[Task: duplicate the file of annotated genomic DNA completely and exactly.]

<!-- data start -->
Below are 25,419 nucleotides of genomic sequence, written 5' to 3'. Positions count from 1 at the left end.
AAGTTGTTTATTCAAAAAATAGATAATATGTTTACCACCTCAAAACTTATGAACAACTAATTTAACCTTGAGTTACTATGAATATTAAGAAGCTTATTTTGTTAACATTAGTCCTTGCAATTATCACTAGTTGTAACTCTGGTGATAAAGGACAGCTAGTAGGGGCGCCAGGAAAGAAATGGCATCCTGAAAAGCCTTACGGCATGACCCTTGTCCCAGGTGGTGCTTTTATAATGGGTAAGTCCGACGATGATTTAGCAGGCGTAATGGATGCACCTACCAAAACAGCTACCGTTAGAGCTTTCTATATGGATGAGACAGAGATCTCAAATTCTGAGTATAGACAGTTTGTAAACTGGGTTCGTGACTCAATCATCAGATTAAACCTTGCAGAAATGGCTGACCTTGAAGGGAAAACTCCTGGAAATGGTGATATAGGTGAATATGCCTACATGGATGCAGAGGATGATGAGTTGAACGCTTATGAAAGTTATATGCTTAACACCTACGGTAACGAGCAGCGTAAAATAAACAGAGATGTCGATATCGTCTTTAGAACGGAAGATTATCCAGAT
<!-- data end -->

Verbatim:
Below are 25,419 nucleotides of genomic sequence, written 5' to 3'. Positions count from 1 at the left end.
AAGTTGTTTATTCAAAAAATAGATAATATGTTTACCACCTCAAAACTTATGAACAACTAATTTAACCTTGAGTTACTATGAATATTAAGAAGCTTATTTTGTTAACATTAGTCCTTGCAATTATCACTAGTTGTAACTCTGGTGATAAAGGACAGCTAGTAGGGGCGCCAGGAAAGAAATGGCATCCTGAAAAGCCTTACGGCATGACCCTTGTCCCAGGTGGTGCTTTTATAATGGGTAAGTCCGACGATGATTTAGCAGGCGTAATGGATGCACCTACCAAAACAGCTACCGTTAGAGCTTTCTATATGGATGAGACAGAGATCTCAAATTCTGAGTATAGACAGTTTGTAAACTGGGTTCGTGACTCAATCATCAGATTAAACCTTGCAGAAATGGCTGACCTTGAAGGGAAAACTCCTGGAAATGGTGATATAGGTGAATATGCCTACATGGATGCAGAGGATGATGAGTTGAACGCTTATGAAAGTTATATGCTTAACACCTACGGTAACGAGCAGCGTAAAATAAACAGAGATGTCGATATCGTCTTTAGAACGGAAGATTATCCAGAT